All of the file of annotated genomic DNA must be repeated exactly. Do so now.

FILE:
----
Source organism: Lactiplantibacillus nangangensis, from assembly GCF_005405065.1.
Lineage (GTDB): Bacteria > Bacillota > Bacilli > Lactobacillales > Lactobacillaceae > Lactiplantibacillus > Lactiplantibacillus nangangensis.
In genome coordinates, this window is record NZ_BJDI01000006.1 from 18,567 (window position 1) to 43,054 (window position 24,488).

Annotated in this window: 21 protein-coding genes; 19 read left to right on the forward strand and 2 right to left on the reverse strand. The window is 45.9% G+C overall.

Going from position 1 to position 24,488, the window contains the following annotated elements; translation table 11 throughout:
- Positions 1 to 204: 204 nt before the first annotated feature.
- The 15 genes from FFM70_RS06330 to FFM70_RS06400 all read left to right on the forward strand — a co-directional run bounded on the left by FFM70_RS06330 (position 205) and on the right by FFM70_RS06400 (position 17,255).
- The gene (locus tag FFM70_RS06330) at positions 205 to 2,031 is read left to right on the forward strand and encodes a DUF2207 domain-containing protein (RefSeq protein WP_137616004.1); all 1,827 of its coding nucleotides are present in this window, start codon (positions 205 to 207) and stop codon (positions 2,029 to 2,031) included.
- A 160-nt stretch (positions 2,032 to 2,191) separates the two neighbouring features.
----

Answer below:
Source organism: Lactiplantibacillus nangangensis, from assembly GCF_005405065.1.
Lineage (GTDB): Bacteria > Bacillota > Bacilli > Lactobacillales > Lactobacillaceae > Lactiplantibacillus > Lactiplantibacillus nangangensis.
In genome coordinates, this window is record NZ_BJDI01000006.1 from 18,567 (window position 1) to 43,054 (window position 24,488).

Annotated in this window: 21 protein-coding genes; 19 read left to right on the forward strand and 2 right to left on the reverse strand. The window is 45.9% G+C overall.

Going from position 1 to position 24,488, the window contains the following annotated elements; translation table 11 throughout:
- Positions 1 to 204: 204 nt before the first annotated feature.
- The 15 genes from FFM70_RS06330 to FFM70_RS06400 all read left to right on the forward strand — a co-directional run bounded on the left by FFM70_RS06330 (position 205) and on the right by FFM70_RS06400 (position 17,255).
- The gene (locus tag FFM70_RS06330) at positions 205 to 2,031 is read left to right on the forward strand and encodes a DUF2207 domain-containing protein (RefSeq protein WP_137616004.1); all 1,827 of its coding nucleotides are present in this window, start codon (positions 205 to 207) and stop codon (positions 2,029 to 2,031) included.
- A 160-nt stretch (positions 2,032 to 2,191) separates the two neighbouring features.